Meaning of GERMAN LITERATURE in English

GERMAN LITERATURE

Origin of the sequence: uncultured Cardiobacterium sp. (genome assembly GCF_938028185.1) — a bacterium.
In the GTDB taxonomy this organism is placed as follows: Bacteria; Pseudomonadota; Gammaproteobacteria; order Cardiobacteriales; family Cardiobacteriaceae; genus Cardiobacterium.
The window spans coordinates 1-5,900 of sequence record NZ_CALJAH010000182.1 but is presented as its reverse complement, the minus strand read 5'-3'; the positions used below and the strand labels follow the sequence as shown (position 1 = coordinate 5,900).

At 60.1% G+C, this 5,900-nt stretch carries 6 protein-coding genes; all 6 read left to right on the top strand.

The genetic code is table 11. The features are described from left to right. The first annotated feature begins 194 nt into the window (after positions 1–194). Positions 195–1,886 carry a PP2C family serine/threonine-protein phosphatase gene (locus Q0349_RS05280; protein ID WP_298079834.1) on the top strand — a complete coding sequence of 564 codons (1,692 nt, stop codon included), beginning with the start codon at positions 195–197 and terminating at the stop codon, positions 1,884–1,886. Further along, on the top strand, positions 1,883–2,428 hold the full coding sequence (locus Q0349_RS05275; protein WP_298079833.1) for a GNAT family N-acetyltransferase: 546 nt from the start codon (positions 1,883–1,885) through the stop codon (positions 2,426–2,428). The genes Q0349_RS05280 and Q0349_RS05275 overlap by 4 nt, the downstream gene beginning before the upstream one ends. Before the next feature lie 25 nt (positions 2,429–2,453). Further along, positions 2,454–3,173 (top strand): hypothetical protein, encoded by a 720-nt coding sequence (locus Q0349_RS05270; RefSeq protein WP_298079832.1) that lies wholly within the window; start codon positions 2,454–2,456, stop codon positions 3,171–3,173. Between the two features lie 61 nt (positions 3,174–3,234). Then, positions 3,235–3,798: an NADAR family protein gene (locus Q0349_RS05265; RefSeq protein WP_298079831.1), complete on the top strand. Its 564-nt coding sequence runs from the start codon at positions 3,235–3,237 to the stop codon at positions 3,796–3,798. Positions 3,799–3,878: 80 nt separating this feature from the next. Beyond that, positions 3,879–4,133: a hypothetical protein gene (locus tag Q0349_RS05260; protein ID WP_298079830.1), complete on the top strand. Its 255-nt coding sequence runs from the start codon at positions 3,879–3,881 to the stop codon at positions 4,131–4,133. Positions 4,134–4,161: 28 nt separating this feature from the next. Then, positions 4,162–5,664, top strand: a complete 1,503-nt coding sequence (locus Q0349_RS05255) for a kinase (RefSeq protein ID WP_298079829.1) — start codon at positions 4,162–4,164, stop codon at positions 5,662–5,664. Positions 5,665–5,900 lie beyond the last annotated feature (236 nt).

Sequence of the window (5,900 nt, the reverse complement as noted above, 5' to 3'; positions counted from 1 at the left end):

body of literary works of the German-speaking peoples of central Europe. Its development having transcended oft-changing political boundaries, it includes not only the writings from Germany but also those from Austria and Switzerland. This article provides a concise historical survey of German literature. Its major periods and movements are discussed in relation to broader cultural developments throughout Europe, and its ties with or indebtedness to other literatures are noted. body of literary works written by the German-speaking peoples of Europe, including those inhabiting the nations of Germany, Austria, and Switzerland. The first written records of the continental German tribes date back to the 8th century, but there is evidence of an earlier oral tradition. This tradition consisted of Heldenlieder, songs extolling the exploits of heroes, as well as pagan religious hymns and battle songs. The first significant texts in German, often translated from Latin, appeared in the 9th century as the result of efforts by clerics to promulgate Christian teachings. A revival of vernacular literature occurred from about 1050. One of the principal genres of this new period, commonly called the Middle High German period, was the medieval court epic. Works of this type recounted traditional tales of courtly romance and the combats of feudal knights. The prestige of the German court epic rests on three poets: Hartmann von Aue, Wolfram von Eschenbach, and Gottfried von Strassburg. The Nibelungenlied is the most famous Middle High German epic poem. The other important genre of this period was the Minnesang, or love lyric, in which a poet expressed adoration of his beloved lady according to courtly conventions. The most accomplished of the minnesingers was Walther von der Vogelweide. From about 1450 there materialized a new bourgeois realism that embraced humanism and developed a literature of a decidedly satirical or didactic tone, perhaps best exemplified by Sebastian Brant's Das Narrenschiff (1494; The Ship of Fools), which ridiculed all the vices of the age. The Reformation of the 16th century had several effects on German literature. The most lasting was the impact of Martin Luther's translation of the Bible into German. The dialect that he used (namely, the dialect of Meissen) was eventually adopted as the literary language of all Germany. Other important works were the witty verse anecdotes and Fastnachtsspiele (Shrovetide plays) of Hans Sachs. German Baroque literature in the 17th century shared the themes popular in Europe at that time. Life was seen as ruled by the turns of fickle fortune, all earthly things were considered illusory, and man was regarded as an actor merely playing a role on the world's stage. The German novel consisted of long, rambling mixtures of morality and fantasy. Two writers stood outJohann Beer and H.J.C. von Grimmelshausen. The latter's Abenteuerliche Simplicissimus (1669; The Adventurous Simplicissimus), which combined prevailing themes with religious and metaphysical insight, remains one of the finest of German novels. In lyric poetry, Andreas Gryphius, Angelus Silesius (Johann Scheffler), and Paul Fleming expressed with religious ardour the hopes and fears of the age. The same emotional intensity is found in the tragedies of Gryphius. The Enlightenment emerged in Germany in about the mid-1700s. Literature associated with the movement, as, for example, the dramas of Gotthold Ephraim Lessing and the prose fiction of Christoph Martin Wieland, manifested a preoccupation with ethical issues and an optimistic belief in human perfectability. By the 1760s there arose a literary movement known as the Sturm und Drang (Storm and Stress), whose exponents, including Johann Wolfgang von Goethe and Friedrich Schiller, exalted nature, feeling, originality, and rebellion against authority. The later works of Goethe, such as Iphigenie auf Tauris (1787), and Schiller, including Wallenstein (1800), show an evolution toward Johann Gottfried von Herder's ideal of Humanitt (a reconciliation of intellect and feeling) and epitomize German Neoclassicism. The predominant literary movement of the early 1800s was Romanticism. A yearning for antiquity is particularly evident in the works of the poet Friedrich Hlderlin. The principal theorists of the first Romantic school were the brothers August Wilhelm and Friedrich von Schlegel; the second Romantic school revived interest in folk songs and medieval romances as sources of inspiration for poetry. Later Romantics focused on the darker aspects of life, such as those found in the dramas of Heinrich von Kleist. E.T.A. Hoffmann wrote numerous tales dealing with fantasy and the grotesque. Among the prominent writers of the post-Napoleonic era was the Austrian playwright Franz Grillparzer, who cultivated dramas in the Neoclassical tradition but at the same time introduced a new realism. By the 1820s, Romanticism was the subject of severe criticism by such poets as Heinrich Heine. In the 1830s a movement called Junges Deutschland (Young Germany) sought to utilize literature as a vehicle for political criticism. Of greater significance to German letters was the development of Poetic Realism, which aimed to point up the positive elements of ordinary life itself. Its major exponents included Adalbert Stifter of Austria, Gottfried Keller of Switzerland, and Friedrich Hebbel and Theodor Fontane of Germany. By the last decade of the 19th century, the naturalist movement depicted social reality and the ugly, sordid aspects of life with scientific objectivity. The leading representative of the movement was Gerhart Hauptmann, whose drama Die Weber (1892; The Weavers) portrayed the plight of the Silesian weavers. During the early 1900s various writers, including the Viennese Hugo von Hofmannsthal and Arthur Schnitzler, embraced the Impressionist mode to evoke mood or a certain state of mind. Such prominent poets as Stefan George and Rainer Maria Rilke were indebted to Symbolism, as was Thomas Mann, who made use of symbol and myth in several novels, the most outstanding example of which was Der Zauberberg (1924; The Magic Mountain). Hermann Hesse, in his novels Demian (1919) and Der Steppenwolf (1927), exhibits a fascination with poetic symbol, fantasy, and psychoanalysis. Expressionism, foreshadowed in the dramas of Frank Wedekind, became an important trend during and immediately after World War I. Its proponents endeavoured to unmask the often ugly reality behind facades. Notable Expressionists in drama included Ernst Toller and Georg Kaiser; in poetry, Georg Trakl, Gottfried Benn, and Else Lasker-Schler; and in prose, Alfred Dblin. In many of his novels and short stories, Franz Kafka dealt with themes reminiscent of the Expressionists, bringing into sharp relief the horror and uncertainty of human existence. After 1918, Social Realism, with its emphasis on objectivity, held sway until the Nazis took power. Notable works of this period include the social-documentary novels of Anna Seghers, perhaps best represented by Das siebte Kreuz (1942; The Seventh Cross), and Streit um den Sergeanten Grischa (1928; The Case of Sergeant Grischa) by Arnold Zweig, a seminal work of the interwar years. The atmosphere and problems of the post-World War II years were captured in the prose fiction of Wolfgang Borchert, Ilse Aichinger, and Heinrich Bll. Gnter Grass painted a more exuberant, albeit grotesque, picture of modern German history in a series of novels during the late 1950s and '60s. Dramatist Bertolt Brecht, whose sardonic humour and biting social commentary left their mark on readers of many lands, is the creator of what is known as epic theatre. The Swiss authors Max Frisch and Friedrich Drrenmatt criticized the emotional sterility of modern life. Other significant 20th-century writers in German include Peter Handke, an Austrian, and Christa Wolf. A development of an earlier form, the so-called New German Radio Play is a dramatic genre derived from concrete poetry in which meaning gives way to experimentation with form and sound. Two additional contemporary trends include a predilection for complex, esoteric verse, such as the intricate hermetic pieces of Paul Celan, and a preference for a simple, plain style, as in the case of the symbolic yet folklike poetry of Christine Lavant. Additional reading Malcolm Pasley (ed.), Germany: A Companion to German Studies, 2nd ed. (1982), good background reading; Herbert A. Frenzel and Elisabeth Frenzel, Daten deutscher Dichtung: Chronologischer Abriss der deutschen Literaturgeschichte, 20th ed., 2 vol. (1982), an indispensable chronology of authors, works, and movements; John G. Robertson, A History of German Literature, 6th ed. (1970), an essential reference work providing easy access to dates and facts; C.P. Magill, German Literature (1974); Gilbert Waterhouse, continued by H.M. Waidson, A Short History of German Literature, 3rd ed. rev. (1959), an excellent brief outline; and Fritz Martini, Deutsche Literaturgeschichte, 18th ed. (1984).Studies that focus on specific periods or trends of German literary history include J. Knight Bostock, A Handbook on Old High German Literature, 2nd ed. rev. by K.C. King and D.R. McLintock (1976), an essential reference work; M. O'C. Walshe, Medieval German Literature (1962), a very useful reference; Paul Salmon, Literature in Medieval Germany (1967), an excellent introduction; Archer Taylor, Problems in German Literary History of the Fifteenth and Sixteenth Centuries (1939, reprinted 1966); Richard Newald, Die deutsche Literatur vom Spthumanismus zur Empfindsamkeit, 15701750, 6th ed. (1967); Roy Pascal, German Literature in the Sixteenth and Seventeenth Centuries (1968, reprinted 1979), one of the best English introductions to this period; Marian Szyrocki, Die Deutsche Literatur des Barock (1968, reissued 1979), a valuable source; Robert M. Browning, German Baroque Poetry, 16181723 (1971); Friedhelm Radant, From Baroque to Storm and Stress, 17201775 (1977), a most useful survey; Walter H. Bruford, Germany in the Eighteenth Century: The Social Background of the Literary Revival (1935, reprinted 1971); and Culture and Society in Classical Weimar, 17751806 (1962), informative studies of the cultural milieu of the period; Henry B. Garland, Storm and Stress (1952), an adequate introduction; William D. Robson-Scott, The Literary Background of the Gothic Revival in Germany: A Chapter in the History of Taste (1965), on art as well as literature; T.R. Reed, The Classical Centre. Goethe and Weimar, 17721832 (1980), a masterly study; Ernst L. Stahl and W.E. Yuill, German Literature of the Eighteenth and Nineteenth Centuries (1970), a solid introductory study; Glyn Tegai Hughes, Romantic German Literature (1979), an excellent survey; Georg Brandes, Main Currents in 19th-Century Literature, vol. 6, The Young Germany (190105, reissued 1975; originally published in Danish, 187290), a thorough work on European comparative literature; Ronald Gray, The German Tradition in Literature, 18711945 (1965), an interesting study; Jethro Bithell, Modern German Literature, 18801950, 3rd ed. (1959, reprinted 1963), a useful reference work; August Closs (ed.), Twentieth Century German Literature (1969), an excellent introduction, one in the series of Introductions to German Literature; Raymond Furness, The Twentieth Century, 18901945 (1978); Walter H. Sokel, The Writer in Extremis: Expressionism in Twentieth-Century German Literature (1959, reissued 1964). W. Walker Chambers Denys G. Dyer Alexander Gillies Hans Siegbert Reiss Jeremy D. Adler Josef Nadler The Editors of the Encyclopdia Britannica The 18th century The age of Enlightenment Rationalism If religion was the dominant factor in German intellectual and spiritual affairs in the 17th century, the Enlightenment of the 18th brought about a reaction. Man now claimed to be able to understand the universe by virtue of his possession of the divine gift of reason. Empirical and idealist thinkers alike were united in rejecting traditional authority. In a rational universe, governed by the law of cause and effect, there was room neither for mystery nor for the doctrines of original sin and predestination. Evil was the result of irrational conditions of life, and man had it in his power to improve his lot by the pursuit of science and education. An optimistic belief in human perfectibility was generally held; it lay in the cultivation of reason and tireless effort in the service of human improvement. The man of the world being more highly regarded than the devout Christian, good taste and common sense came to be demanded, and literature assumed a markedly didactic character. The foundations of rationalism had been laid by Leibniz. With him, the relationship of God and man to each other ceased to be considered within the limits of Christian dogma. German religious life was marked by a revival of Pietism, which left its traces in the sphere of religious poetry. The main emphasis lay not on conformity but on the individual's spiritual experience. In literature the new ideas soon began to emerge. One of the most marked features of German literature in the 18th century was the progressive influence of English literature: first, of Joseph Addison, Jonathan Swift, Daniel Defoe, and Alexander Pope; later of James Thomson, John Milton, and Edward Young. Translations and imitations of the English Spectator, Tatler, and Guardian helped to regenerate literary taste. Samuel Richardson had much effect upon the growth of the moral novel, while Young's Conjectures on Original Composition heralded a new epoch in German literature that was to be profoundly affected by the Scottish poet James Macpherson's Ossian, Bishop Thomas Percy's Reliques of Ancient English Poetry, and Shakespearethe epoch of the Sturm und Drang (Storm and Stress) movement. The reaction against rationalism Between 1724 and 1740 the critic Johann Christoph Gottsched succeeded in establishing in Leipzig literary reforms in accord with French 17th-century Classicism. He purified the stage and laid down principles according to which good literature was to be produced and judged. The limitations of Gottsched soon drew resistance from two Swiss scholars, Johann Jakob Bodmer and Johann Jakob Breitinger. Basing their arguments on John Milton's poem Paradise Lost, they insisted that imagination should not be dominated by reason. The effects of the controversy appeared toward midcentury in a group of Leipzig writers of Gottsched's own school, the Bremer Beitrger (Bremen Contributors), as they are usually called after the paper in which they published their work. In thisthe Neue Beitrge zum Vergngen des Verstandes und Witzesthere appeared in 1748 the first installment of an epic by Friedrich Gottlieb Klopstock, Der Messias (completed 1773), whose theme created a sensation when the first cantos appeared. Klopstock's genius was, however, more suited to the lyric, and his odes, in which sentimental and patriotic themes were prominent, were much admired. Friedrich von Hagedorn showed to what perfection occasional verse could be brought, while Ewald Christian von Kleist excelled in sentimental nature poetry. Meanwhile, a rising interest in Germanic antiquity aided the growth of the bardic movement led by Heinrich Wilhelm von Gerstenberg, Karl Friedrich Kretschmann, and Michael Denis, the translator of Macpherson's Ossian. A notable group of poets was the Gttinger Hain (Gttingen Grove) founded in 1772. Johann Heinrich Voss, the group's leader, was author of the famous idyll Luise (1795). The 19th century The death of Goethe in 1832 marked the end of the cosmopolitan humanism typical of the 18th century. Although some leading Romantics outlived Goethe by a decade, the movement had lost its impact. In conservative, nonliterary fields, Romanticism was more tenacious, and in politics its alliance with rising nationalism coloured German thinking for more than a century. In literature, Goethe himself was of more lasting significance; few writers were unaffected by his work, though the effect sometimes took the form of rebellion against his Olympian predominance. Rule by conservative governments repressed liberty of thought, and writers' efforts to prescribe solutions for social ills were foiled by censorship. Literature was dominated by disillusionment with man's capacity to achieve lofty ends, and pessimistic appraisal of man's role replaced once optimistic or constructive attitudes. In keeping with this change in attitude, writers sought to free themselves from the bondage of Neoclassical and Romantic thought, not always by rejection but often by adaptation. Grillparzer, Bchner, and the drama The post-Napoleonic era produced several fine dramatists, notably the Austrian Franz Grillparzer and the German Georg Bchner. Grillparzer consciously formed his dramas in the mold of Neoclassicism but filled them out with a new vein of realism and a theatricality that he derived from the Viennese popular theatre. His tragedies on Classical and historical subjects had as their theme the conflict between active life and contemplative life. Sappho (1818) was modeled on Goethe's Tasso, and Das goldene Vliess (1820; The Golden Fleece) was a tragedy of stark psychological realism. The historical plays mirrored contemporary events: Knig Ottokars Glck und Ende (1823; King Ottocar, His Rise and Fall) reflects Napoleon's fate, while Ein Bruderzwist in Habsburg (c. 1848; Family Strife in Hapsburg) conveys Grillparzer's pessimism about the possibility of right action in mid-19th-century politics. Whereas Grillparzer was politically and poetically a conservative, Bchner was in every respect the opposite. He turned to literature after failing to start a revolution in his native Hessen. His plays were rooted in the achievements of the Sturm und Drang but anticipated 20th-century dramatic forms. In Dantons Tod (1835; Danton's Death), Bchner portrayed the failures of the French Revolution, and in Woyzeck (posthumously published in 1879) he created the first major tragedy with a lower-class hero. Bchner viewed man pessimistically but with compassion as a victim of social, historical, and other forces: mere existence causes pain, and the cosmos is a spiritual void. Bchner and Grillparzer each wrote one comedy, but the most successful comic dramatists were Ferdinand Raimund and Johann Nepomuk Nestroy, who gave lasting currency to the Viennese popular stage. The ambitious tragedies of Christian Dietrich Grabbe, such as Napoleon (1831), have not stood the test of time, but he also produced one memorable comedy in Scherz, Satire, Ironie und tiefere Bedeutung (1827; Satire, Irony, and Deeper Meaning). The heritage of Neoclassicism and Romanticism had been discredited, but no new faith emerged from the resulting disillusionment. The 20th century Through the 20th century, German literature has reflected the social, political, and spiritual uncertainty of its surroundings. Early dissatisfaction with conventional literary forms led to experiments with new ones in an attempt to avoid sterility and to revitalize the languageaims that have emerged as dominant forces in modern literature. Major literary trends and conditions Impressionism Impressionism evokes a mood or state of mind by emphasizing the impression made by an object on its observer. The poet Detlev von Liliencron provided an early example of this, as did Richard Dehmel. Writers influenced by Symbolism also had elements of Impressionism in their work. A successor of French Symbolism who had considerable effect on other writers was Stefan George, whose solemn, carefully composed verse aimed at asserting the lofty stature of poetry, which, for him, had a religious character. George founded the journal Bltter fr die Kunst (1892; Journal for Art) to publish his followers' poetry. Among those attracted by his work were the critic Friedrich Gundolf and the poet Karl Wolfskehl. Hugo von Hofmannsthal, an Austrian whose Impressionistic elements had their roots in Romanticism, declined to join George's circle. In his melodious poetry he delicately analyzed his sensibilities and was haunted by his obsession with the inadequacy of language completely to convey feeling. An essay, the Chandos-Brief (1902; Letter by Lord Chandos), records this sense of the inadequacy of words. The plays of the 1890s concerned the aesthete faced with the reality of this inadequacy. Later dramas, such as Jedermann (published 1911), an adaptation of Everyman, and Das Salzburger grosse Welttheater (1922; The Great Salzburg Theatre of the World), were religious in tone and borrowed from Baroque and medieval drama; a comedy, Der Schwierige (1921; The Difficult Man), analyzed a sophisticated mind inhibited by the weight of social tradition. His greatest public successes were his librettos, such as Der Rosenkavalier (1911), which Richard Strauss set to music. Conscious of the heritage of European culture and of ethical responsibility, Hofmannsthal conveyed a strong awareness of moral issues in his work. Vienna was now a major cultural centre. Arthur Schnitzler depicted its pre-1914 decadence. Karl Kraus relentlessly exposed the Viennese press and morals in his one-man satiric newspaper Die Fackel (The Torch) and attacked World War I in his monumental drama Die letzten Tage der Menschheit (191517; The Last Days of Mankind). A cooler analyst was Robert Musil. His novel Der Mann ohne Eigenschaften (193043; The Man Without Qualities), one of the masterpieces of the age, ironically dissects modern incertitude, sham values, and political folly. Hermann Broch, too, gave a profound historical analysis in his trilogy Die Schlafwandler (193132; The Sleepwalkers). Joseph Roth was still another who depicted the decline of Austria-Hungary, as, for example, in the novel Radetzkymarsch (1932; Radetzky March). Prague had also become a centre of writing: Franz Kafka, Rainer Maria Rilke, Franz Werfel, Max Brod, and Gustav Meyrink wrote and lived in Prague. Their work inclined toward the esoteric and was strongly influenced by Symbolism. One last generation of Prague writers, which included Hermann Grab, Johannes Urzidil, and Franz Wurm, became active in exile during and after World War II.